Book  early for a unique dining experience.

V Thomas

387 St Margarets Road



Tel: 020 8892 3725

It’s more or less a year since the first mass protest on Twickenham Riverside about the plan to redevelop the site of the former swimming pool. And it’s 10 months since the “funeral march” for the Riverside (see previous posts on Riversniffers).

One week before a local election on May 6th, the situation now boils down to this: If the incumbent LibDem council is re-elected they will go ahead with the redevelopment plan. If the Conservatives get in they will scrap the development plan, put the land in trust for the public in perpetuity and draw up a plan for the site which involves public use/amenity.

Local campaigners (including it must be said a fair number of Tory activists) gathered at the Barmy Arms on the evening of the 27th April and marched one last time on York House, where the council were due to meet.

Brief video footage of the event is included here for interest.  We’ll return to this issue again, after the election.

The Petersham

The Petersham on a sunny Sunday lunchtime – a special occasion.

We were seven, two families celebrating a double birthday, one in each family. Tipped off about the double birthday, they had kindly given us the best table in the house.

Our table was at one o clock. By one thirty the place was completely full – it was apparent we had been wise to book well ahead.

We pushed the boat out. Montagny Premiere Cru to start, Mercury 2007 (Faively, Riversniffers’ favourite Burgundy shipper) to follow.

Four had oysters to start, and three had pidgeon and sweetbreads.

Our main courses were two roast beef, two guinea fowl and three sea bass. Mr Riversniffer had the roast beef. Pink, accompanied by a wonderful horseradish sauce and proper, perfect roast potatoes (not dunked in semolina to crisp them up).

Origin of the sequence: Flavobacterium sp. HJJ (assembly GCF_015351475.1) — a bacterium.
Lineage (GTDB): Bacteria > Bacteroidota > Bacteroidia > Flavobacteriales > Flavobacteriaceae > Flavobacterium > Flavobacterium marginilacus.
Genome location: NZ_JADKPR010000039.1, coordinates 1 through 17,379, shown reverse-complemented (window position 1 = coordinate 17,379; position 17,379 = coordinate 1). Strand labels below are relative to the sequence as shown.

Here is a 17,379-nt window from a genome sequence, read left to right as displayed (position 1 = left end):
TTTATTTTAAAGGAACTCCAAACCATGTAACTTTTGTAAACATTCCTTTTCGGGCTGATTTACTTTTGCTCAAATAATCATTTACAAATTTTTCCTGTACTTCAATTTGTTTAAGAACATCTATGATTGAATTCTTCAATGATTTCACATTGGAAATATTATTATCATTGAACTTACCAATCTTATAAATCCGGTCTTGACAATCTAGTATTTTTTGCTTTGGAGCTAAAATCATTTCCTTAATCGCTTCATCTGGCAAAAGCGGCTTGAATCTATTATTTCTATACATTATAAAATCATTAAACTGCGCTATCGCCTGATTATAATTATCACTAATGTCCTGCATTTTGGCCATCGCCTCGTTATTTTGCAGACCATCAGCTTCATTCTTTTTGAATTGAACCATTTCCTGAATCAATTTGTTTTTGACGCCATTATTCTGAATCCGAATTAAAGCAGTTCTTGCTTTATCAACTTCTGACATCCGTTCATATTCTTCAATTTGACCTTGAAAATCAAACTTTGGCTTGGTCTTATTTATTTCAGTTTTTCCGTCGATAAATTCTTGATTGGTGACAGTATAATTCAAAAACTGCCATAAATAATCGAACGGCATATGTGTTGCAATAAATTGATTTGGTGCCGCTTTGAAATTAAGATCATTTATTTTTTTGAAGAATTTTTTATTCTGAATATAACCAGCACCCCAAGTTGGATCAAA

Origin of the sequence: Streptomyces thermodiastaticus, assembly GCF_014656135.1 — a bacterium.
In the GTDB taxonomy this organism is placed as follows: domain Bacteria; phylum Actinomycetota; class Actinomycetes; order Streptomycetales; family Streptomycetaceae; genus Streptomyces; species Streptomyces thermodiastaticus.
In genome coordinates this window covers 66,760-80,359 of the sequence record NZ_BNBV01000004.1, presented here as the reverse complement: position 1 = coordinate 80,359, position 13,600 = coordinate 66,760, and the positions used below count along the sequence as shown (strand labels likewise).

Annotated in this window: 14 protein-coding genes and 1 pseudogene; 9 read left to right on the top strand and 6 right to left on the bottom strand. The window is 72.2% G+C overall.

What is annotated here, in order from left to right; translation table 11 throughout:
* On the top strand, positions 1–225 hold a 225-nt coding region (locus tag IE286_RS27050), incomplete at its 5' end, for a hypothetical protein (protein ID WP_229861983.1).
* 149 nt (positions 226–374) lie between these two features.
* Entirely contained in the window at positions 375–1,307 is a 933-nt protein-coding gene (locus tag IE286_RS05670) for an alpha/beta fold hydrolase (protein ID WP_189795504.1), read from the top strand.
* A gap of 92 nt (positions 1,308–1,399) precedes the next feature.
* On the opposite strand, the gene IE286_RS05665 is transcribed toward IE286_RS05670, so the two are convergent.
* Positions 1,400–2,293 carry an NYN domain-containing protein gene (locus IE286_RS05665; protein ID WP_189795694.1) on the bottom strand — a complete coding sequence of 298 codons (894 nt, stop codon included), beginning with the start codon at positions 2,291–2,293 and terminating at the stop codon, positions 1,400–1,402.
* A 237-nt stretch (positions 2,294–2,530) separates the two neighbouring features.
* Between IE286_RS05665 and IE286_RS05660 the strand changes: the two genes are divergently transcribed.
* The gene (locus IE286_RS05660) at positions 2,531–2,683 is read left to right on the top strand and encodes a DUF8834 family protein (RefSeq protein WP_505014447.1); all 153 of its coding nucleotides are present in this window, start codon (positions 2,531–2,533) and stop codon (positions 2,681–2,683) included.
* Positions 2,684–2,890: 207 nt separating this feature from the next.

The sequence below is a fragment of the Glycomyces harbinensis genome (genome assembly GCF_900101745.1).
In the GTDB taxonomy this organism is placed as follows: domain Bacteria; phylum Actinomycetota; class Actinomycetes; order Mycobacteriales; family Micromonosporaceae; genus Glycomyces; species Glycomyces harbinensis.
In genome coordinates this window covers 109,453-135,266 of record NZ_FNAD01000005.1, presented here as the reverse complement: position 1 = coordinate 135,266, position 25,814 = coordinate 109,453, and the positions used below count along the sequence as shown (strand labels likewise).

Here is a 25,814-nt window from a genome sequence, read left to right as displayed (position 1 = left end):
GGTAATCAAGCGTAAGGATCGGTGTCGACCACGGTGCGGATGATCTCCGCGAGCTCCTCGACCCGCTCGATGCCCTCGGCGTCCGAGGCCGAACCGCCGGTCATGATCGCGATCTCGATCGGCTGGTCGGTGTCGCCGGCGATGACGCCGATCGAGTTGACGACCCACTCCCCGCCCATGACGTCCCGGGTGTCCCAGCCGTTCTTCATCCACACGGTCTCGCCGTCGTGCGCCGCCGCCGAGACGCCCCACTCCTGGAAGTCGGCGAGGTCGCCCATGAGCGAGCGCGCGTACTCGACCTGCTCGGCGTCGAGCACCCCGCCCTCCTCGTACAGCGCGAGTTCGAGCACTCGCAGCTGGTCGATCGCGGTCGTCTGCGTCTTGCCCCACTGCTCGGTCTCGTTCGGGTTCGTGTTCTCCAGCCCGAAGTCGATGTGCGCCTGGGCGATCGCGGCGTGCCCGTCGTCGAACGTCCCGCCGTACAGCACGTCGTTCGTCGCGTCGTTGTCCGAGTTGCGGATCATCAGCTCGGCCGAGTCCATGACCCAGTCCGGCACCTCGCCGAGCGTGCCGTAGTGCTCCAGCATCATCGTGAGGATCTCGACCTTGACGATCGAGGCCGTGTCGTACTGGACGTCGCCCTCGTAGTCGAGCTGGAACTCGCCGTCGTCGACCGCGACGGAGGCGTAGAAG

The room is elegant, reminiscent of say the Savoy in the fifties (that’s last century for any youngsters reading this). The service is urbane, correct, flawless. And the cooking is bang up to date. All the main course were pronounced delicious.

Then the puddings arrived.

Here are some examples:

Apple Financier

Vanilla Ice Cream

Rice Pudding with Prunes and Armagnac

And coffee to finish:

With lovely chocolates of course...

Three hours had flown by very enjoyably – it was nearly four o clock when we asked for the bill.

Ah, the bill. Including pre-dinner drinks, service and lots of the aforementioned Burgundy, it came to £66 per head. Not cheap – maybe it’s a good thing that birthdays come but once a year.

But nobody said perfection comes cheap. And the Petersham on a Sunday lunchtime is as near perfection as makes no difference.

You owe it to yourself – but do book ahead.

The Petersham,

Nightingale Lane,


TW10 6UZ

Tel: (restaurant) 020 8939 1084

The Britannia

Riversniffers has confessed before how outdated we can be on Richmond pubs. The last time we went in the Britannia it was full of shaven-headed tattooed folks with pitbulls.

Yes, skinheads – remember them?

Well it ain’t like that now. This must be the only place in Richmond that regularly serves oysters (Thursday to Sunday, when there’s an “r” in the month).

And they have draft (we mean by the glass) Macon Villages, our favourite everyday white burgundy. You don’t find that in many pubs in Richmond either.

Youngish demographic, upmarket, attractive bar staff – you could be in Hampstead or with that edgy red ceiling, maybe Hoxton even, rather than provincial old Richmond.

It’s got a more intimate atmosphere than the other nearby gastropub, The Duke. And it feels more like a pub than a restaurant (a good thing in our view). For some it may be a bit noisy, but there is an upstairs room which is quieter.

The beer when we went was Timothy Taylor Landlord, which was good. They usually have other real ales as well.

At 5:30 on a Saturday afternoon at the tail end of this never-ending winter it was packed. Recession – what recession?

We were impressed, and will return

Richmond wasn’t exactly short of pubs – now we’re getting spoilt for choice…

The Britannia

5 Brewers Lane



Tel: 020 8940 9786